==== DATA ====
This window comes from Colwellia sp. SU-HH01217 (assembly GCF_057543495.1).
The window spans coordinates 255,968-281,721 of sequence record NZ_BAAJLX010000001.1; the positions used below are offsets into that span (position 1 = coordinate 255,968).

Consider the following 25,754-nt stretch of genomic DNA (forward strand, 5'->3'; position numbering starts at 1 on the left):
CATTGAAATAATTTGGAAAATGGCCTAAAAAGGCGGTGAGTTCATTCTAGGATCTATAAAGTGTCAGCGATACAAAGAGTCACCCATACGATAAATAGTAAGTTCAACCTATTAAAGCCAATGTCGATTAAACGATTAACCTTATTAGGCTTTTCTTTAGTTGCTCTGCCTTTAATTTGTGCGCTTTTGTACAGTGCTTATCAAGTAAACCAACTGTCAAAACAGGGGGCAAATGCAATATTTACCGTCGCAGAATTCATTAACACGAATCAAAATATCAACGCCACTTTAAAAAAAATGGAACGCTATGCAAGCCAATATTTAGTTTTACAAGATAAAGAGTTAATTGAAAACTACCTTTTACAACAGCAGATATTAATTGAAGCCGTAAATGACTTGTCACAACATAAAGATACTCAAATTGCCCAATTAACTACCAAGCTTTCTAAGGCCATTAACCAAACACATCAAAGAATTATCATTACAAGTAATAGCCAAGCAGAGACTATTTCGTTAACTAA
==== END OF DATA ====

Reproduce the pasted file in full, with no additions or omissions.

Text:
This window comes from Colwellia sp. SU-HH01217 (assembly GCF_057543495.1).
The window spans coordinates 255,968-281,721 of sequence record NZ_BAAJLX010000001.1; the positions used below are offsets into that span (position 1 = coordinate 255,968).

Consider the following 25,754-nt stretch of genomic DNA (forward strand, 5'->3'; position numbering starts at 1 on the left):
CATTGAAATAATTTGGAAAATGGCCTAAAAAGGCGGTGAGTTCATTCTAGGATCTATAAAGTGTCAGCGATACAAAGAGTCACCCATACGATAAATAGTAAGTTCAACCTATTAAAGCCAATGTCGATTAAACGATTAACCTTATTAGGCTTTTCTTTAGTTGCTCTGCCTTTAATTTGTGCGCTTTTGTACAGTGCTTATCAAGTAAACCAACTGTCAAAACAGGGGGCAAATGCAATATTTACCGTCGCAGAATTCATTAACACGAATCAAAATATCAACGCCACTTTAAAAAAAATGGAACGCTATGCAAGCCAATATTTAGTTTTACAAGATAAAGAGTTAATTGAAAACTACCTTTTACAACAGCAGATATTAATTGAAGCCGTAAATGACTTGTCACAACATAAAGATACTCAAATTGCCCAATTAACTACCAAGCTTTCTAAGGCCATTAACCAAACACATCAAAGAATTATCATTACAAGTAATAGCCAAGCAGAGACTATTTCGTTAACTAA